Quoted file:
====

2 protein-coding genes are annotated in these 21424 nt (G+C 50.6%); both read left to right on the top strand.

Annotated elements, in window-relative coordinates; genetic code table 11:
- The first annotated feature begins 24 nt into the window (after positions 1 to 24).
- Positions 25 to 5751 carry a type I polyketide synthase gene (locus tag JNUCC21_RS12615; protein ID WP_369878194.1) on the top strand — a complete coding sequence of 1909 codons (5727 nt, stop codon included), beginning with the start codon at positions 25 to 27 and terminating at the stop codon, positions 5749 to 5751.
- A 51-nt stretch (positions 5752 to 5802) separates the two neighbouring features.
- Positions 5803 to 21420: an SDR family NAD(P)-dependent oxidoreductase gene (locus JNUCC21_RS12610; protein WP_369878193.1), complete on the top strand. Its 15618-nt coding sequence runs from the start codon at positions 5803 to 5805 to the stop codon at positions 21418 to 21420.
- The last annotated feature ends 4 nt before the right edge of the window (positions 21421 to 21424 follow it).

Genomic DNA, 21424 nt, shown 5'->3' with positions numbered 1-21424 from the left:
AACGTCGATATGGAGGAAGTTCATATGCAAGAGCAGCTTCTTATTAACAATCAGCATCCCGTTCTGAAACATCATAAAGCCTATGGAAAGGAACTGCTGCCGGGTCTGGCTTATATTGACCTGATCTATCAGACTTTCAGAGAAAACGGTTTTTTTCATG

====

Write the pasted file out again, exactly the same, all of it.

2 protein-coding genes are annotated in these 21424 nt (G+C 50.6%); both read left to right on the top strand.

Annotated elements, in window-relative coordinates; genetic code table 11:
- The first annotated feature begins 24 nt into the window (after positions 1 to 24).
- Positions 25 to 5751 carry a type I polyketide synthase gene (locus tag JNUCC21_RS12615; protein ID WP_369878194.1) on the top strand — a complete coding sequence of 1909 codons (5727 nt, stop codon included), beginning with the start codon at positions 25 to 27 and terminating at the stop codon, positions 5749 to 5751.
- A 51-nt stretch (positions 5752 to 5802) separates the two neighbouring features.
- Positions 5803 to 21420: an SDR family NAD(P)-dependent oxidoreductase gene (locus JNUCC21_RS12610; protein WP_369878193.1), complete on the top strand. Its 15618-nt coding sequence runs from the start codon at positions 5803 to 5805 to the stop codon at positions 21418 to 21420.
- The last annotated feature ends 4 nt before the right edge of the window (positions 21421 to 21424 follow it).

Genomic DNA, 21424 nt, shown 5'->3' with positions numbered 1-21424 from the left:
AACGTCGATATGGAGGAAGTTCATATGCAAGAGCAGCTTCTTATTAACAATCAGCATCCCGTTCTGAAACATCATAAAGCCTATGGAAAGGAACTGCTGCCGGGTCTGGCTTATATTGACCTGATCTATCAGACTTTCAGAGAAAACGGTTTTTTTCATG